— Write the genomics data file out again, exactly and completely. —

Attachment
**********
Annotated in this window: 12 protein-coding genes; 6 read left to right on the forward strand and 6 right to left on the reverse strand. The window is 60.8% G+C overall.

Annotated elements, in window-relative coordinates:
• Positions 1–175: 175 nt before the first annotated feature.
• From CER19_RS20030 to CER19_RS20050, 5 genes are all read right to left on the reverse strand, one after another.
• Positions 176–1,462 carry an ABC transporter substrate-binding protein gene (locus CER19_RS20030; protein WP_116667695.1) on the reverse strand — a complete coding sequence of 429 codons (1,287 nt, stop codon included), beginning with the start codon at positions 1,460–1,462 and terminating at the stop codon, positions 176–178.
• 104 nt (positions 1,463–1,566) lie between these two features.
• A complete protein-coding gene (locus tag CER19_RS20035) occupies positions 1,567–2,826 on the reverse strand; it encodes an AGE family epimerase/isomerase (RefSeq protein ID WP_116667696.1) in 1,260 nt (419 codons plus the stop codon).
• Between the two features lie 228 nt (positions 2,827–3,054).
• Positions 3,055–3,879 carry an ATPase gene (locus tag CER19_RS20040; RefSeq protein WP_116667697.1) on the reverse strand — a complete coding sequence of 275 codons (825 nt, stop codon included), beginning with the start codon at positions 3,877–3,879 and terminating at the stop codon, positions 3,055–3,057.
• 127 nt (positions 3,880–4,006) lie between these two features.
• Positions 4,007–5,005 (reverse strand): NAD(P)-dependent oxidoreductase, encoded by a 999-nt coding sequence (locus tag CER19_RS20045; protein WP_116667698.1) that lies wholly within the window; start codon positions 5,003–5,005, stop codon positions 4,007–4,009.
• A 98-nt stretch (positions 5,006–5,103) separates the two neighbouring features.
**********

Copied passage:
Annotated in this window: 12 protein-coding genes; 6 read left to right on the forward strand and 6 right to left on the reverse strand. The window is 60.8% G+C overall.

Annotated elements, in window-relative coordinates:
• Positions 1–175: 175 nt before the first annotated feature.
• From CER19_RS20030 to CER19_RS20050, 5 genes are all read right to left on the reverse strand, one after another.
• Positions 176–1,462 carry an ABC transporter substrate-binding protein gene (locus CER19_RS20030; protein WP_116667695.1) on the reverse strand — a complete coding sequence of 429 codons (1,287 nt, stop codon included), beginning with the start codon at positions 1,460–1,462 and terminating at the stop codon, positions 176–178.
• 104 nt (positions 1,463–1,566) lie between these two features.
• A complete protein-coding gene (locus tag CER19_RS20035) occupies positions 1,567–2,826 on the reverse strand; it encodes an AGE family epimerase/isomerase (RefSeq protein ID WP_116667696.1) in 1,260 nt (419 codons plus the stop codon).
• Between the two features lie 228 nt (positions 2,827–3,054).
• Positions 3,055–3,879 carry an ATPase gene (locus tag CER19_RS20040; RefSeq protein WP_116667697.1) on the reverse strand — a complete coding sequence of 275 codons (825 nt, stop codon included), beginning with the start codon at positions 3,877–3,879 and terminating at the stop codon, positions 3,055–3,057.
• 127 nt (positions 3,880–4,006) lie between these two features.
• Positions 4,007–5,005 (reverse strand): NAD(P)-dependent oxidoreductase, encoded by a 999-nt coding sequence (locus tag CER19_RS20045; protein WP_116667698.1) that lies wholly within the window; start codon positions 5,003–5,005, stop codon positions 4,007–4,009.
• A 98-nt stretch (positions 5,006–5,103) separates the two neighbouring features.